Friday, February 26, 2010

Shared Sacrifice

It was interesting to watch a few hours of the Health Care Summit yesterday. I would have to say it was also a little depressing. Only so many words, words words. When somebody made a good suggestion, the President should have asked for a show of hands as to how many would support that. I'm sure some of them would have freaked out if he had, and they probably only agreed to come to the meeting after setting a few ground rules (i.e. not having a straw vote or having to publicly agree on anything). The President and a couple of senators (I think Democrats) suggested that the American public should have the same type of health care coverage that government employees have. I don’t know, but it seems that a few of our elected officials would be happier to see this administration fail rather than come to some resolution for the good of the public.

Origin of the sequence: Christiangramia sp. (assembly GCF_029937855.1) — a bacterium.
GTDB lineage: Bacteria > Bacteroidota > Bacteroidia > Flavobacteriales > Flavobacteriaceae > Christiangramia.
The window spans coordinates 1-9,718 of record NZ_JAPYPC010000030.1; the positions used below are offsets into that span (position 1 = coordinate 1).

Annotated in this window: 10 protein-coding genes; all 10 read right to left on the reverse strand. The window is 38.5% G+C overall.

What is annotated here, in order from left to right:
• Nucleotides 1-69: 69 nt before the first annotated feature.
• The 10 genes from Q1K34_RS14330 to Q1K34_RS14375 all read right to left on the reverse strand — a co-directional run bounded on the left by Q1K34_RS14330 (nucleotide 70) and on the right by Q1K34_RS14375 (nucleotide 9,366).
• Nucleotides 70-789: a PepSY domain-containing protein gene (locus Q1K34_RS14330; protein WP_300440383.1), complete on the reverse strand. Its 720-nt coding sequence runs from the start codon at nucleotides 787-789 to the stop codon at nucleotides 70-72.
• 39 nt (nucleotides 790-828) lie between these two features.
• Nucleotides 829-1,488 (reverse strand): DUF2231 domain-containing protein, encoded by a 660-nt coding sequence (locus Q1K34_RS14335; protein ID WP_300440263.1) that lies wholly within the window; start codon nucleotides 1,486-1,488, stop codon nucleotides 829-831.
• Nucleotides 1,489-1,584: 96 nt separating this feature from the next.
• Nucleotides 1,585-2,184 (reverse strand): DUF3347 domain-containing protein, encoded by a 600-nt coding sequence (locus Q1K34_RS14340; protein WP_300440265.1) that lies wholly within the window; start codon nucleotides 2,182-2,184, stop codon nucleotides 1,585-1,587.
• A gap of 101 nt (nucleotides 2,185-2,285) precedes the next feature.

There’s a story of ancient times when a famine spread across the land. During this hardship the king not only gave away most of the foods and grains stored in the royal warehouse, but he also had all of his ministers and councilors reduce their food consumption and he himself completely fasted for forty days.

At the beginning of last year the small company my daughter works for in Wisconsin had to lay off five or six people. Then, rather than lay off any one else, and to weather the hard times, everyone was asked to take a 10% pay cut. The owner of the company stopped paying himself altogether. Now things have picked up for them and the cuts have been reinstated.

We’re really in this fix together. So where is the sense of shared sacrifice. It could start with the guys in Washington suspending their health care benefits until they come to some agreement. When it comes to the economy and job creation, they could take a 10% cut in pay until they fix that problem. And rather then get a hand out, those guys on Wall St. should all take 10% or even 20% pay cuts until their companies are solvent. Perhaps we’d start seeing some real solutions.


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